Four of the six men detained since last Wednesday in Grenada, pleaded guilty yesterday to assaulting Grenadian national athlete Anderson Peters.
Deckhand John Alexander, 55, sailor Mikhail John, 35, captain Noel Cooper, 42 and sailor Sheon Jack, 28, pleaded guilty to causing grievous harm to Peters and causing harm to his brother, Kiddon Peters, when they appeared in the St Georges’ Magistrates Court.
They were also charged with stealing.
The convicted men will be sentenced tomorrow (August 17).
Under Grenadian law, the maximum possible sentence is $3,000 Eastern Caribbean (EC) and two years’ imprisonment.
A fifth Trinidadian, sailor Lance Wiggins, pleaded not guilty to the charges and due to a lack of evidence against him, all charges were dropped.
Charges against the sixth detained man, police officer Abiola Benjamin, were also dropped.
Cop freed of charges recounts ‘trauma’
In an exclusive interview with Guardian Media yesterday from Grenada, Benjamin recounted the trauma he experienced after being placed behind bars for what he claims were false allegations.
He declined to comment on statements made by the defence attorney, former Grenadian Attorney General Cajeton Hood, on the possibility of private criminal charges being brought against Peters over the incident.
Benjamin said contrary to information released by the Grenadian police, he was not employed with the Harbour Master at the time of the incident.
But he said in the past, he has worked as a security consultant for the Harbour Master.
“I have an apartment in Grenada and I was staying here. The guys from the vessel called to let me know they would be coming up and they asked if I could try to find some bar staff and other staff for the vessel for the events, so I did,” Benjamin said.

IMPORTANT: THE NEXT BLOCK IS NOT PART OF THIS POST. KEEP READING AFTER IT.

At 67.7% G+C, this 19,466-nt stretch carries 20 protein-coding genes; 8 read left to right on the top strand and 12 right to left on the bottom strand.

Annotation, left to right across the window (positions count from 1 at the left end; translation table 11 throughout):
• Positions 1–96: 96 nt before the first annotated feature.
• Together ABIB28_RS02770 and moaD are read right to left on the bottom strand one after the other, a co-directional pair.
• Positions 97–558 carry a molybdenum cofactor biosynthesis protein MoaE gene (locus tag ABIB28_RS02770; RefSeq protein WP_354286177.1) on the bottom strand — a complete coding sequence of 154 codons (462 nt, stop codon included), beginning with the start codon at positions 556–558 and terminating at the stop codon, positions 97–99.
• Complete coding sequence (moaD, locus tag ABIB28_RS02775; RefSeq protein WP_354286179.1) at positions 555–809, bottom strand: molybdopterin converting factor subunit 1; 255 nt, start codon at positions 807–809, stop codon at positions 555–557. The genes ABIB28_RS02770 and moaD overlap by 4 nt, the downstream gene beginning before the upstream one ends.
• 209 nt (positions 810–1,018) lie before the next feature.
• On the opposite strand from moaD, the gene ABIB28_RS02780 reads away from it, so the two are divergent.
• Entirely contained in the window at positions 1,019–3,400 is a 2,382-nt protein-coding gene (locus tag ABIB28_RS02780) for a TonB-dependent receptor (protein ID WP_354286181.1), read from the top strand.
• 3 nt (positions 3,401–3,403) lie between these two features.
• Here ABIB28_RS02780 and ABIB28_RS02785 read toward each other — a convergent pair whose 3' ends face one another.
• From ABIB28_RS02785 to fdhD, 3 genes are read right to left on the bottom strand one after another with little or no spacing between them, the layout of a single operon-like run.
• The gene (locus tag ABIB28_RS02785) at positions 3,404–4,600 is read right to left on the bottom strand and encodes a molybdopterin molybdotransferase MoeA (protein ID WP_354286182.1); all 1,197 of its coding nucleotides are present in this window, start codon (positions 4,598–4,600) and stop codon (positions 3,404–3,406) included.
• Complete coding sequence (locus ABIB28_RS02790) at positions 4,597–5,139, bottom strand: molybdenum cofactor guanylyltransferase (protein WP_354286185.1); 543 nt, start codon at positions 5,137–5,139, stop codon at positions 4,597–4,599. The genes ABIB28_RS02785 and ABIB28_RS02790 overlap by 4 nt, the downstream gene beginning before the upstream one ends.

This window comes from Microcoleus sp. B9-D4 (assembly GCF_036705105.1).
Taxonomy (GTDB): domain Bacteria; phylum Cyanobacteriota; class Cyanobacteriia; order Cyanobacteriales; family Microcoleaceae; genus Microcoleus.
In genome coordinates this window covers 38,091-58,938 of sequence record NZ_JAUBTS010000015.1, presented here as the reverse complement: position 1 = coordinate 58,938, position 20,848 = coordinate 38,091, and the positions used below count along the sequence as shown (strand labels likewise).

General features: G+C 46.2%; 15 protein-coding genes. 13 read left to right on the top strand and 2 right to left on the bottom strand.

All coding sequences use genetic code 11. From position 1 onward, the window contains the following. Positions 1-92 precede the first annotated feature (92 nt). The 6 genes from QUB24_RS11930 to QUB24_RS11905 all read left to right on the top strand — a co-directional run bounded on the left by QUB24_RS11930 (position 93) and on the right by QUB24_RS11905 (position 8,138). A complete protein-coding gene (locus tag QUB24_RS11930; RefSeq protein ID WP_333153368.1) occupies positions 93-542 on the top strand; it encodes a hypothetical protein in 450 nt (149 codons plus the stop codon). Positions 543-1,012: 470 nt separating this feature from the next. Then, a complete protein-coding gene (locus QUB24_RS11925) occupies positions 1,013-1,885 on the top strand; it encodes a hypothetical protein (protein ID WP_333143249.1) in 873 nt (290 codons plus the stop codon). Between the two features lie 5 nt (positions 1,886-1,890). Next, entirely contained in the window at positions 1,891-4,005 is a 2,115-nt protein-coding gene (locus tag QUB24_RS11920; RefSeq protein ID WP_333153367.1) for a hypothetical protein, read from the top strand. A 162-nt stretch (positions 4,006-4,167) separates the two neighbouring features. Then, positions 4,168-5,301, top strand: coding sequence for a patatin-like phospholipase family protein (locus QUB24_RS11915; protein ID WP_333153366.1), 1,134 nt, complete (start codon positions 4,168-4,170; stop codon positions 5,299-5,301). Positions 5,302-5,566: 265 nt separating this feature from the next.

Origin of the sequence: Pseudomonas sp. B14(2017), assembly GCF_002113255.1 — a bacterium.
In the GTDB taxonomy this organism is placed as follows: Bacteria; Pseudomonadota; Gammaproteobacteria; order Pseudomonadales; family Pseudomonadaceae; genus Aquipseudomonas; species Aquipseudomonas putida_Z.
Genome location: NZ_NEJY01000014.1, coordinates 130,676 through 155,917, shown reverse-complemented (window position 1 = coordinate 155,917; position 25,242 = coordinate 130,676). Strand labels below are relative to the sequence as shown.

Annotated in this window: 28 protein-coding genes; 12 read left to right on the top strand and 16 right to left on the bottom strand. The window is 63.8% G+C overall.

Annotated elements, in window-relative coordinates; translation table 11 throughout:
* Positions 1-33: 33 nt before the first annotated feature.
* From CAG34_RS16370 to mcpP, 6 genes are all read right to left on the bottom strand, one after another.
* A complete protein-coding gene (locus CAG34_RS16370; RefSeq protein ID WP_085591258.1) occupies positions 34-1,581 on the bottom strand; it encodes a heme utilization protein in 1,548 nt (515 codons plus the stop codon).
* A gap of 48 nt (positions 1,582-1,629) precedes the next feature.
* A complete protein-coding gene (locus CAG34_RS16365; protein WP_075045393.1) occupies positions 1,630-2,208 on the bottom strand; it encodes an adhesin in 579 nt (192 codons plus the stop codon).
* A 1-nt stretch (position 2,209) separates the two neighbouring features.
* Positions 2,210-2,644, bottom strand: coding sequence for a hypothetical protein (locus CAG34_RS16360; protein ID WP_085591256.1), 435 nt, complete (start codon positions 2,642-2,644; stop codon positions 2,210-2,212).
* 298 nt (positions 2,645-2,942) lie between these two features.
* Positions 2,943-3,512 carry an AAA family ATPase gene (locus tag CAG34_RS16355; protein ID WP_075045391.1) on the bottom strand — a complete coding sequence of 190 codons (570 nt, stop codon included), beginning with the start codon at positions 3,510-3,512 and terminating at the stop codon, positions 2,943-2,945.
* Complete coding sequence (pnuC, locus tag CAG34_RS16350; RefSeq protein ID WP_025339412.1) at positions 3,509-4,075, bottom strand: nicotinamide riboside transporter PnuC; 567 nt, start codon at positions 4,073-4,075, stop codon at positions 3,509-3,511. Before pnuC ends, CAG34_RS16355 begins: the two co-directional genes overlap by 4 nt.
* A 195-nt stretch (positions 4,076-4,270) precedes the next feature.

On the day of the incident, Benjamin said his wife, who is also a police officer, was in Grenada for their Carnival celebrations. She left for Trinidad around midday and Benjamin said he went on to attend the event on the vessel.
When the event was over and a scuffle broke out between Peters and his group and the Harbour Master crew, Benjamin claims he was struck and knocked unconscious.
“I didn’t even get a chance to defend myself. As soon as it started, I was knocked out for a couple of seconds, the bar staff took me over to by the bar and they were giving me water. By the time I catch myself, the storm was already over,” Benjamin said.
He said when police arrived on the vessel immediately after the altercation, he tried telling them he was injured and needed medical attention.
However, he was hauled away to the Central Police Station, along with the crew members and placed in a cell.
“Immediately, they started saying we supposed to be dead, how come we still alive, then they put me in the cell even though I kept telling them I am a victim here and I have injuries and I need to seek medical attention,” Benjamin alleged.
He said it was not until 11 pm that he was taken to the hospital for treatment.
Benjamin said he and Wiggins were later taken to Grand Anse and kept in a police station there. He claimed the conditions of the cells were deplorable and the treatment from the police officers was not much better.
“Both of us stayed on the same wooden makeshift bed that was there….the following day when we asked to use the bathroom, there was an oldish police officer there, the same thing he saying that we supposed to be dead and coming from Trinidad with our bad ways and causing trouble,” Benjamin said.
He said it was not until they were interviewed by CID officers on Friday and moved back to the Central Police Station, that they were treated better by the officers.
Benjamin said by then, the officers knew he was a police officer as well.
“They showed real love from the Friday, when everyone started making good sense prevail, they were great, the only problem was the infrastructure, which they had no control over.”
On Sunday, Benjamin was told the charges against him were being dropped but he was still taken to court along with the other co-accused yesterday.
“They paraded us to the court, I don’t know if it was a form of ridicule, it was really hurtful that one side, an edited version of the whole incident, was taken,” he said.
However, Benjamin described Grenada as his second home, saying although he had a terrible experience, he would not harbour any ill will towards its people.
“Grenada is still one of the number one Caribbean islands to visit, I will never say different, even with my experience,” he said.
He said although he was free to leave, he is hoping to remain until the Harbour Master crew is sentenced.